Discussion in 'Carpenters' Talk' started by lemonade, Feb 15, 2017.
I have to replace an internal door so could someone tell if this is good way of fitting it.
Looks OK but if you need help there are better videos out there. Personally I always use a router to cut out for the hinges, it's just quicker and more accurate.
He admits himself at the end that it's a diy effort and the gaps around it around it are a bit too big, imo the gaps are wayyy to big, he doesn't know where he went wrong, I'd say it's because he's started with a door that already fitted into the lining ( lucky ) he then proceeded to scribe it in on both sides which obviously further shrinks the width. Don't get me wrong, it's kind of the right thing to do, you obviously want a nice even gap all round, his problem was the lining itself was poorly fitted and all over the place, in that position, I would have had the arcs of and sorted that out first.
Anyhoo , take it with a pinch of salt and sure it will be fine, there's bound to be better videos on there but I don't really watch people hanging doors online to know!
The basics are all there, chances are your door will be slightly too big to fit into the frame in the first place like his did though and so sizing it down would be a bit different, in which case I'd start by taking measurements in a few places down the frame and checking it for level, I'd then plane the door up to suit ( including the leading edge like in the video )
Depending on your experience, I will say , don't under estimate the job, so many diyers think door hanging is one of the easiest jobs going and ultimately make a mess of it or give up and call someone in, I'm all for people learning and doing work on their own homes though so give it a go!
One thing worth checking before you start is that the door frame is nice and plumb...
When the door is hung the pins of the hinges should be exactly in line and vertical above one another. If the frame is out of plumb, either leaning sideways, (as you look at the door from the room), or leaning into or out of the doorway, you'll need to compensate for this somehow.
It's possible to get the door hung if the frame isn't plumb, but it will have a tendency to either open or close of it's own accord if it's not right.
If there is one big problem I can point out is the misuse of what looks like a quality Marples chisel.
If you are going to use a chisel to lift a door and generally use it not for its intended purpose, get some cheap ones. I have about 4 Forge Steel ones from our hosts which I use for all sorts of jobs, everything from knocking through plasterboard to wedging up floorboards. Then I keep the quality chisels for woodwork. Message of the story: Don't misuse quality chisels.
Reading in between the lines of the message of the story...forge steel is sh**e
Which makes them perfect for buchering!
Was jesting...I'm sure they're perfectly useable
I have plenty of tools I use for butchering
Only DIY me but have hung a few doors and gotta say it's a job I hate with a passion
Good job my labour is free as seems to take all day to get the door fitting nicely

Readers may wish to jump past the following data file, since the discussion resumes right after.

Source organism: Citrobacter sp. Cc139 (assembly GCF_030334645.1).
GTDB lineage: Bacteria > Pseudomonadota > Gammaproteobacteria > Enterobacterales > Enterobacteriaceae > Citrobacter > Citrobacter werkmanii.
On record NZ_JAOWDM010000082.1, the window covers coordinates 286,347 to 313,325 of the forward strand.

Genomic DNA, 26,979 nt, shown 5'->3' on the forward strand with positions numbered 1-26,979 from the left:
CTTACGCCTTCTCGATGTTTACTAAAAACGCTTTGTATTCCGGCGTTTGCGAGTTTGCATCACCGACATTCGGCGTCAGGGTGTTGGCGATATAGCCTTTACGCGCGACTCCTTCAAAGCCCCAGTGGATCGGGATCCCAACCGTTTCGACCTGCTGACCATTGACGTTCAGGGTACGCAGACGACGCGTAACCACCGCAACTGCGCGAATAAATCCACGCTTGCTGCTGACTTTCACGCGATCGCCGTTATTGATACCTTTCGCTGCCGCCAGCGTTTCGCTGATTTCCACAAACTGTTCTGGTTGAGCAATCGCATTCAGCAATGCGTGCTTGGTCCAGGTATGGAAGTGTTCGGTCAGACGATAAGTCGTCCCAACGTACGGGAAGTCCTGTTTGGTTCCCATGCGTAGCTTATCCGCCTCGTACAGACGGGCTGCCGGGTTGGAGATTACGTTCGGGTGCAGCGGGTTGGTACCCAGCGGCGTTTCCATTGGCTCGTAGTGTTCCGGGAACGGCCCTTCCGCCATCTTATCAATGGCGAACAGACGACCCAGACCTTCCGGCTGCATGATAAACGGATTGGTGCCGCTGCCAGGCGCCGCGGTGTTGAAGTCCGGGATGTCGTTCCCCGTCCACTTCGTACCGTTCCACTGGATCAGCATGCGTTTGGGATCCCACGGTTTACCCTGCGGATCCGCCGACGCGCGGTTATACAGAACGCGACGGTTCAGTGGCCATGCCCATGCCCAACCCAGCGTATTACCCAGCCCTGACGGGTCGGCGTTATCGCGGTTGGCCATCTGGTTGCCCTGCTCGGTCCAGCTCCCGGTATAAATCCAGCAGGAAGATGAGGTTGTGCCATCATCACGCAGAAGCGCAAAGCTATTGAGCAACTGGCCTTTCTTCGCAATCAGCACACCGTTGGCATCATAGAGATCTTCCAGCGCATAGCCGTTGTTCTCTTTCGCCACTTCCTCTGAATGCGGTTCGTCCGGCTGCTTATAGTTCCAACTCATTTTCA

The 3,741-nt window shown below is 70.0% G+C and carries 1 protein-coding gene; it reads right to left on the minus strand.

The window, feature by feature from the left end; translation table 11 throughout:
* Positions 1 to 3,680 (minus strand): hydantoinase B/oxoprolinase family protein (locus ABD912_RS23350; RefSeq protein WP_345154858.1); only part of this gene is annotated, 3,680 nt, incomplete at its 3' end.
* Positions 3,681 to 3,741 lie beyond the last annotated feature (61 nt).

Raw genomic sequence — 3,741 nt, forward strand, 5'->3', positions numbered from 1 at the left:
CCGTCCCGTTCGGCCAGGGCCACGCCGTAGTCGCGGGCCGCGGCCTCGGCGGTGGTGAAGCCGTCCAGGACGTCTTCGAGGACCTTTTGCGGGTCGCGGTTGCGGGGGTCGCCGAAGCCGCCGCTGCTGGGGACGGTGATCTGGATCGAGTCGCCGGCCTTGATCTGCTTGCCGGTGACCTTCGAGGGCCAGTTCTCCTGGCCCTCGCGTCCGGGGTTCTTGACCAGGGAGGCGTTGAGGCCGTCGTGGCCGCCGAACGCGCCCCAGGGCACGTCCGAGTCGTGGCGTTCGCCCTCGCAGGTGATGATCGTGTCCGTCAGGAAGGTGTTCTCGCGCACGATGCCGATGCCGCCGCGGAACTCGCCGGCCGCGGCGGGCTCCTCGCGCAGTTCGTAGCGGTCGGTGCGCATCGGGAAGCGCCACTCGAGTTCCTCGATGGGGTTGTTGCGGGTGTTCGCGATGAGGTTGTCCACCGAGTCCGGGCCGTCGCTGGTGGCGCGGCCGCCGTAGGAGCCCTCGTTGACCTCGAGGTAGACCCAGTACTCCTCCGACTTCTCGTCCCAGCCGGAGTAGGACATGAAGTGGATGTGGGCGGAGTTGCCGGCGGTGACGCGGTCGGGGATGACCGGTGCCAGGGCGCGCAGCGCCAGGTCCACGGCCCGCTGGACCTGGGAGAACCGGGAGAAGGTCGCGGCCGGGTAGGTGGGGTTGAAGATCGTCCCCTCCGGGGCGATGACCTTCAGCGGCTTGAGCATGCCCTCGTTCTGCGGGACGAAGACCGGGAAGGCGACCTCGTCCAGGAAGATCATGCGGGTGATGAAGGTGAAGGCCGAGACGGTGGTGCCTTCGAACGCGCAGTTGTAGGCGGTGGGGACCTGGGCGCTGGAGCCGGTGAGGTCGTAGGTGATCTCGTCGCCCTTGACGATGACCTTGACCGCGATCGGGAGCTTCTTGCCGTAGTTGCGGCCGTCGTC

One tool I did buy was a door lifter you operate with your foot. Absolutely amazing and simple tool, invaluable I would say, even if just taking a door off for decorating and putting back on - leaves both hands free and effortless lifting of door into exact hinge position
Skimmed through the video and two things made me chuckle ........
Large gaps........ doors going to have several coats of paint ... ha ha yeah at a few microns thick per coat surely. Maybe in 40 years time when the door has been painted several times the paint film would have built up a little
2nd thing ......... screws supplied with hinges don't sit flush in countersink holes ................. why not .....? ......... light blue touch paper ............ run for the hills ..........avoid Mr Chips and HA....... unless you want another 20 pages of 'explanations'
The Winbag Air Wedge is great bit of kit for installing doors. They can be used for just about anything that needs adusting while keeping your hands free.
Just got this basic jobbie but works brilliantly and easy to lift and balance door
Been using one of those for years, excellent tool, great for heavy doors.
Trend door stand is one item I can honestly say I wouldn't be without, now I have got over parting with nearly forty quid all those years ago...... Puts a block and wedge to shame. Also, Uncle Jord's tip of the day, don't use a wedge to lift your door if it's hollow or a veneer if you've cut the bottom and decimated the batten or lipping, as the paper thin face of the door will start to distort under its own weight bearing on the edge of the wedge. Better to use a flat packer.
Thinking of getting a set. Fitting in fire doors and are a real nightmare to lift.
Get yourself a Triton superjaws. Ideal for holding a door horizontally while you plane it and will hold it vertically while you hang it
Not watched video but I Screw hinge on. Go around with Stanley knife. Router out. Chisel out corners. Do same with latch.
I can't recommend them highly enough Jit.
There are some alternatives, such as the super jaws sos suggested, but for ease of use and their size they are absolutely fantastic. They are really solid too, even abusing them and they don't leak. Come in handy for all sorts, not just doors or cabinet hanging.
I've ordered a pair, really struggling with the fire doors.
Been fitting in new linings this week, the brick openings are out of plumb really bad upto 1" in some places.
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